But we quickly learned that the new Malcolm (6.0: Prime Minister Malcolm) came with a few strings, and those strings were controlled by the far-right of the Liberal Party.
In order to take the job he’d always felt he was destined for, Turnbull had to enter into a faustian pact with the conservative wing of his party. Sure, they’d let Malcolm save the party from electoral oblivion, but he had to do things their way.
There’d be no marriage equality without a national vote, and no change to Abbott’s climate change policies. That was the only way conservatives would allow an outsider like Turnbull to control their party.
He couldn’t have agreed faster. What were a few principles if they stood in the way of your destiny?
Immediately, the poor judgement returned. Instead of capitalising on his enormous popularity and running straight to an election, Turnbull decided he wanted to govern for a while. When he finally did call an election, his popularity had been all but wiped out. After a torturously long campaign about nothing (another bad call), Turnbull’s government was reduced to a one seat majority.
Probably the truest display of Malcolm Turnbull was the one we saw on election night 2016. Petulant. Angry. A sook. Perhaps he knew what was to come. Without an influx of grateful first term MPs and marginal-seat holders to buttress his leadership, Turnbull was now entirely beholden to the conservatives.
His Prime Ministership died that night, and we’ve been watching the sad death throes ever since.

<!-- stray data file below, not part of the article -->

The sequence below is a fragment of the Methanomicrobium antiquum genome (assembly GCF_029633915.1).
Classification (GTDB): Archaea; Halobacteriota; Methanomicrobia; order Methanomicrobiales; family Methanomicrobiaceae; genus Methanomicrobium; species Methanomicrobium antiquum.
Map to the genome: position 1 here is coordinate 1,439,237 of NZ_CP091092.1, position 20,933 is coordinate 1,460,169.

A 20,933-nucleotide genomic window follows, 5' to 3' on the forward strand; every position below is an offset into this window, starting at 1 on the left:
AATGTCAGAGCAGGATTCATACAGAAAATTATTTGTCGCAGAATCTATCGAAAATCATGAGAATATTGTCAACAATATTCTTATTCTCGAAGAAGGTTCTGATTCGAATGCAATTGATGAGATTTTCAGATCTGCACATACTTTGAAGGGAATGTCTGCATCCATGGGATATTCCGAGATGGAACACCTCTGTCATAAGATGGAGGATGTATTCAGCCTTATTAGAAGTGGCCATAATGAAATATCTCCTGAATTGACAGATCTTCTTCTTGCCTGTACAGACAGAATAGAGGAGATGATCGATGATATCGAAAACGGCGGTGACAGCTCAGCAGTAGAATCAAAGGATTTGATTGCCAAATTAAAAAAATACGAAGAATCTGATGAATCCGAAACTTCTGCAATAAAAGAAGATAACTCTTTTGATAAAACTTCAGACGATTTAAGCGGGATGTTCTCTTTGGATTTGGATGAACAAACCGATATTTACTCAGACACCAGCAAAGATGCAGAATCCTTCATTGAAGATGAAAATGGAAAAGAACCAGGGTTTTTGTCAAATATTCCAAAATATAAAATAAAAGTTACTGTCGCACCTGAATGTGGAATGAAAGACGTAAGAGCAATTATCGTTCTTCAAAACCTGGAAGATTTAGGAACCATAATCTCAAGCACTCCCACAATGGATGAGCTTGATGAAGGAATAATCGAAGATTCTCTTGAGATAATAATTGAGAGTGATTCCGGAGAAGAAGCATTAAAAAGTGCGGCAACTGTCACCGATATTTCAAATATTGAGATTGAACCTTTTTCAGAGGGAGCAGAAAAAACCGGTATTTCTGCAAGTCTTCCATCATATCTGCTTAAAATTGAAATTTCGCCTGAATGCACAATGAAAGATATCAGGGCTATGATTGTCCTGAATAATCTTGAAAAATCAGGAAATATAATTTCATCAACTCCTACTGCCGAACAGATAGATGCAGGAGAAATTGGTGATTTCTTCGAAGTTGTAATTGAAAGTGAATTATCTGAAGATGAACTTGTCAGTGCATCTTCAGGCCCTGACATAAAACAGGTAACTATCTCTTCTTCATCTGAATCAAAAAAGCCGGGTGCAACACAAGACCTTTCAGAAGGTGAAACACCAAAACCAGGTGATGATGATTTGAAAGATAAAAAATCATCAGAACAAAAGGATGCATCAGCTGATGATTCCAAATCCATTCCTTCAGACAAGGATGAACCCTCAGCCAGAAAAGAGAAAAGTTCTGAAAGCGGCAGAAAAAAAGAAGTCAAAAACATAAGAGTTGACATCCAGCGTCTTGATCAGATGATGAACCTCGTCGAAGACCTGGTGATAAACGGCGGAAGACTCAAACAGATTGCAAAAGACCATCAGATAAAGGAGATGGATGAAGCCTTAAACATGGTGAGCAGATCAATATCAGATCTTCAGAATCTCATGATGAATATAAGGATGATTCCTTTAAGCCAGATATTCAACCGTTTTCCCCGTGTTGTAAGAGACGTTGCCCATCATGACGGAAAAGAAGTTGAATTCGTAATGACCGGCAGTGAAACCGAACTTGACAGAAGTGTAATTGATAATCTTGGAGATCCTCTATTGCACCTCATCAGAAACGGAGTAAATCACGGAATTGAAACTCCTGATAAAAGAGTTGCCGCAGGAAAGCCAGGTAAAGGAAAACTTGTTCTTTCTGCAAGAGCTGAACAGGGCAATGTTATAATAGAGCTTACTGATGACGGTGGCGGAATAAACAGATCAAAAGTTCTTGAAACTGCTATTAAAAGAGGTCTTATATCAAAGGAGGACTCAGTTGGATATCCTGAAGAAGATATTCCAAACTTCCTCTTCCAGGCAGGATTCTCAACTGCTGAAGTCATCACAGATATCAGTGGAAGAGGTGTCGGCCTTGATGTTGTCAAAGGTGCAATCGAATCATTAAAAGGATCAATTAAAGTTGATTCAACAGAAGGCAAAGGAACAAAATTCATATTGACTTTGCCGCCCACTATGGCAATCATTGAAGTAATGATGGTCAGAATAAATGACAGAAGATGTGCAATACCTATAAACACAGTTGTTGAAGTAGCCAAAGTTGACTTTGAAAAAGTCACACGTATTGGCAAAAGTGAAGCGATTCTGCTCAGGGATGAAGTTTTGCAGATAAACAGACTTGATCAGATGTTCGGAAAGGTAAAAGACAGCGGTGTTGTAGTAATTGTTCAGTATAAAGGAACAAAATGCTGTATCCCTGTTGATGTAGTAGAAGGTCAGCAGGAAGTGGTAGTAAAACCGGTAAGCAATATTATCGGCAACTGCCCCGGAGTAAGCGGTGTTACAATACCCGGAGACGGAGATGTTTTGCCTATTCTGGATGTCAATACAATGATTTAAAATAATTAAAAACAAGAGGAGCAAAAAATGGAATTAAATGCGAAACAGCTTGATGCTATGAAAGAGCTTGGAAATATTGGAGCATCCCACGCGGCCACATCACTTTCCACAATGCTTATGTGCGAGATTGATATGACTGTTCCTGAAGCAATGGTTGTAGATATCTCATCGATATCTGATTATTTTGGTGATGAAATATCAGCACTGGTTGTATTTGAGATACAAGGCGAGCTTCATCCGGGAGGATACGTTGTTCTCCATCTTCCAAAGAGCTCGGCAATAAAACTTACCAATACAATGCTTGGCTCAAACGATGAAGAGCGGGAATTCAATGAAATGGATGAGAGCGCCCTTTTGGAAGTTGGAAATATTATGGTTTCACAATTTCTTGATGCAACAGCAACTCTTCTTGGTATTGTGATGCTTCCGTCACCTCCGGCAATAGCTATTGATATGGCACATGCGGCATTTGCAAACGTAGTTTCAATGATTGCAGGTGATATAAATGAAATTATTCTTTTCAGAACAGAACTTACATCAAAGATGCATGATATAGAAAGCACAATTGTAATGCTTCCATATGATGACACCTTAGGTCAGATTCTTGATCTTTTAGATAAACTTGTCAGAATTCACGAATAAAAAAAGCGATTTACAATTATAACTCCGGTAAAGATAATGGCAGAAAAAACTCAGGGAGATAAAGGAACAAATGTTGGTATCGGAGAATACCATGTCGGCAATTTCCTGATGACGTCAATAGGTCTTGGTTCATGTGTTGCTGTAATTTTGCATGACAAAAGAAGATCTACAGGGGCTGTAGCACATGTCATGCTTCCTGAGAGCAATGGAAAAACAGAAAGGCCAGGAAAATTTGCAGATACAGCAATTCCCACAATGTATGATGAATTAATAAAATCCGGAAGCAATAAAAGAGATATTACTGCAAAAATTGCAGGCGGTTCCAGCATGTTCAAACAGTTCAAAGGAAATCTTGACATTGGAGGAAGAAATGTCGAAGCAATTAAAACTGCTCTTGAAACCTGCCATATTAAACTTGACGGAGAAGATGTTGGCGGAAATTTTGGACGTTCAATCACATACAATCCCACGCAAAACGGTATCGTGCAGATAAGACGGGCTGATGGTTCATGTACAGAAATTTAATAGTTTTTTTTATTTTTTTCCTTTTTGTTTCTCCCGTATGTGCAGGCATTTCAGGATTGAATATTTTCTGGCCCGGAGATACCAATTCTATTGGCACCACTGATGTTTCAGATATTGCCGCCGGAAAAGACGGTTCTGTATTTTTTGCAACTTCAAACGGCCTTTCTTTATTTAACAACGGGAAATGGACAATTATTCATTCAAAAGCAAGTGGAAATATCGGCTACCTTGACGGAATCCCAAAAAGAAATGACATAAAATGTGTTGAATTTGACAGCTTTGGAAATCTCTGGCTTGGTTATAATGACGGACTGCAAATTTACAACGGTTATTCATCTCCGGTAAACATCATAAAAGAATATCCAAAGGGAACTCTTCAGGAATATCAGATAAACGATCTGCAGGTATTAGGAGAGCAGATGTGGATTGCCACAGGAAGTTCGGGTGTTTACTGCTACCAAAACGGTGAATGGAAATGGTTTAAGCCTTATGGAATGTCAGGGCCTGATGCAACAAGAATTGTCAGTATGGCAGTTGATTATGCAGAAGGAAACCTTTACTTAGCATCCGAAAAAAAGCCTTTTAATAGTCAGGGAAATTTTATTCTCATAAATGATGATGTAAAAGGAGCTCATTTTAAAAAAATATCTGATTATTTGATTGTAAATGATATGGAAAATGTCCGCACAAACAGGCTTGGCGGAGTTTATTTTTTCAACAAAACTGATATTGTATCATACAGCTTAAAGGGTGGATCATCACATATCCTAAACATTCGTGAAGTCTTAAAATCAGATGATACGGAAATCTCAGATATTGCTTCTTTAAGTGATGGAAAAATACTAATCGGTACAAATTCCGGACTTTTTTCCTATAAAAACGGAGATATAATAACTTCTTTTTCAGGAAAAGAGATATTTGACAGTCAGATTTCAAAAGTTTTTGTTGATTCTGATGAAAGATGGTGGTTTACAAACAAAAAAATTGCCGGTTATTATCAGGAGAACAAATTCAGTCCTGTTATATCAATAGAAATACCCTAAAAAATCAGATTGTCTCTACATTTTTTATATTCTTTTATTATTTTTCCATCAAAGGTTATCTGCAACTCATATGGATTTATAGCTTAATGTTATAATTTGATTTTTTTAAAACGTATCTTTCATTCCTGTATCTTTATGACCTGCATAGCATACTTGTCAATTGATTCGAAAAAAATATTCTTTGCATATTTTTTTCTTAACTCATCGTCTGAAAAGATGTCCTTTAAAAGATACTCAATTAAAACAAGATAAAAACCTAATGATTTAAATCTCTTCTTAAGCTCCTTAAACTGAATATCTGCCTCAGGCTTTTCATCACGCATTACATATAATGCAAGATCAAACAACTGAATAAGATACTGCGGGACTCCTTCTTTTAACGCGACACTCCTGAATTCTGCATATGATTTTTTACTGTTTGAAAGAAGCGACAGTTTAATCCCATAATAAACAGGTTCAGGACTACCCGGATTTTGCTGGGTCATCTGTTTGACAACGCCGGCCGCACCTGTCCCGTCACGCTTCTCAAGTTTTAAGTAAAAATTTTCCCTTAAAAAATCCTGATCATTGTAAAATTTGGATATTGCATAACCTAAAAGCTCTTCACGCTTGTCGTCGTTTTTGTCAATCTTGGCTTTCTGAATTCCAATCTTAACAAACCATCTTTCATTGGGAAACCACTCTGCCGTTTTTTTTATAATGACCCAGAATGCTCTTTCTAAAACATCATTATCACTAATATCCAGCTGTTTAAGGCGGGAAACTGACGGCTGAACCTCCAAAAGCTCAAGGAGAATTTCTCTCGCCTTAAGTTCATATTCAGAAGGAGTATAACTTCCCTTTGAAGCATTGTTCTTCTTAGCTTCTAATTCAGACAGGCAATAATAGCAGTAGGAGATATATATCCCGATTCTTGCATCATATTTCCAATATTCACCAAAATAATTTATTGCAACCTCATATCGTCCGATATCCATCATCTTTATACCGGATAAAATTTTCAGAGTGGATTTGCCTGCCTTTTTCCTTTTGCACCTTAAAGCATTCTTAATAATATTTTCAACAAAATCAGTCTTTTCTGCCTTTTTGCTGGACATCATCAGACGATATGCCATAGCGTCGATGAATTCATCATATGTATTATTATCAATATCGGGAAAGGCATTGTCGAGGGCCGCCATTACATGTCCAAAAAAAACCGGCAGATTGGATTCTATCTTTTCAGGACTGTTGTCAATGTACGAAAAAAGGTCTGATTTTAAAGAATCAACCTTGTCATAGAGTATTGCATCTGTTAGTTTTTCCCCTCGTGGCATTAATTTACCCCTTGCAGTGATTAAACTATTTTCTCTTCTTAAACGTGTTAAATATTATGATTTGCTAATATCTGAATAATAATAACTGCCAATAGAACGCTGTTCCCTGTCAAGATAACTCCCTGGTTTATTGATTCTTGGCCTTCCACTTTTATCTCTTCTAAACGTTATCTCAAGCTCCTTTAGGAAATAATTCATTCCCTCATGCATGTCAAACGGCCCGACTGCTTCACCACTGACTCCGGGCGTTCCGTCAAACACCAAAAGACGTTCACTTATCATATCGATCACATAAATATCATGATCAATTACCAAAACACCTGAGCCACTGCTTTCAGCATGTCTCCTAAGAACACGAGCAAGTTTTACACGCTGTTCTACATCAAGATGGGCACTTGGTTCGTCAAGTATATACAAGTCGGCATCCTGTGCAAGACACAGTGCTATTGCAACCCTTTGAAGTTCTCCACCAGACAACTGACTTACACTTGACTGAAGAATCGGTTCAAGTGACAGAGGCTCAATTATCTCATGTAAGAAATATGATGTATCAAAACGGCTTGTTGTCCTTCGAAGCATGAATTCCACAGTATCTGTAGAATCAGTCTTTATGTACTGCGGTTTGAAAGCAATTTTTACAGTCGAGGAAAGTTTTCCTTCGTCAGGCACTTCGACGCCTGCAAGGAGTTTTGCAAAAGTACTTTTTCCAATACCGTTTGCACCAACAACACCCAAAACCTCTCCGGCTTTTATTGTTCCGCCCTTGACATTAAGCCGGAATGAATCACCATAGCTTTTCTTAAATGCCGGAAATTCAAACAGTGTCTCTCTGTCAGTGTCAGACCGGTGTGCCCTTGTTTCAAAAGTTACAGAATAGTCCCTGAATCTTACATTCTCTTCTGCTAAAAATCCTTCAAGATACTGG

What Was The Point Of Malcolm Turnbull?
As Turnbull leaves office, talk will inevitably turn to his legacy. What did he achieve? What will people talk about in years to come? Looking back, it’s hard to see anything other than the slow abandonment of the principles he built his public persona on.
In his farewell address this afternoon, he named some minor achievements: Roads that are yet to be built, a Snowy Hydro that hasn’t begun, changes to childcare funding and a dedication to cities. But they’ll pale into insignificance compared to his failures.
“He put us through hell to save himself, and in the end it counted for nothing.”
Turnbull was once the star of the republican movement, but in office it barely rated a mention. When he did dare to talk about it, the conservatives were quickly there to tug on his leash and put him back in his box.
The NBN is a mess. Expensive, slow and broken, Australia’s internet speeds are an international punchline.
Turnbull cemented Labor’s Gonski education funding into law, but a backflip to appease the catholic education sector is surely just around the corner under a Morrison government.
His shameful, callous rejection of the Uluru Statement From The Heart will stain his legacy for generations.